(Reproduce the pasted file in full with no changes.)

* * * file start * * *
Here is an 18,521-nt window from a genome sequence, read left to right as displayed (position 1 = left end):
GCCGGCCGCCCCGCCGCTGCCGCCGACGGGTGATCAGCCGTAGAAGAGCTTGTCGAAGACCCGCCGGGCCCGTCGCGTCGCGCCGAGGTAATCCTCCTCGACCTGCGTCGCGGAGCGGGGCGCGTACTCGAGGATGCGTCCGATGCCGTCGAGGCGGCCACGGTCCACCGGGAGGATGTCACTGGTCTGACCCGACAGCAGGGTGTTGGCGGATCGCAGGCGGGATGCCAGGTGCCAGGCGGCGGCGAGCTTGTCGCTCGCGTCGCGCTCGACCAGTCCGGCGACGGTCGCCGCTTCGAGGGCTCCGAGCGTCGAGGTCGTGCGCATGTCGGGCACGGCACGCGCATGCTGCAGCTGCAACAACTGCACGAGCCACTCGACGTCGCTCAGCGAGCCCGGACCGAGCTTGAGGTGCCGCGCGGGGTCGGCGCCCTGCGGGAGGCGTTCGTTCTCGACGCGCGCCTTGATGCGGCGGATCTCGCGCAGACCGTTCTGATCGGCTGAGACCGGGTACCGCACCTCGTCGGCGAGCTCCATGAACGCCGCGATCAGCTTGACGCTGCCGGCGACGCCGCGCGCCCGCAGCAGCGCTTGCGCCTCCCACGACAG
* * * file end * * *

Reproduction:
Here is an 18,521-nt window from a genome sequence, read left to right as displayed (position 1 = left end):
GCCGGCCGCCCCGCCGCTGCCGCCGACGGGTGATCAGCCGTAGAAGAGCTTGTCGAAGACCCGCCGGGCCCGTCGCGTCGCGCCGAGGTAATCCTCCTCGACCTGCGTCGCGGAGCGGGGCGCGTACTCGAGGATGCGTCCGATGCCGTCGAGGCGGCCACGGTCCACCGGGAGGATGTCACTGGTCTGACCCGACAGCAGGGTGTTGGCGGATCGCAGGCGGGATGCCAGGTGCCAGGCGGCGGCGAGCTTGTCGCTCGCGTCGCGCTCGACCAGTCCGGCGACGGTCGCCGCTTCGAGGGCTCCGAGCGTCGAGGTCGTGCGCATGTCGGGCACGGCACGCGCATGCTGCAGCTGCAACAACTGCACGAGCCACTCGACGTCGCTCAGCGAGCCCGGACCGAGCTTGAGGTGCCGCGCGGGGTCGGCGCCCTGCGGGAGGCGTTCGTTCTCGACGCGCGCCTTGATGCGGCGGATCTCGCGCAGACCGTTCTGATCGGCTGAGACCGGGTACCGCACCTCGTCGGCGAGCTCCATGAACGCCGCGATCAGCTTGACGCTGCCGGCGACGCCGCGCGCCCGCAGCAGCGCTTGCGCCTCCCACGACAG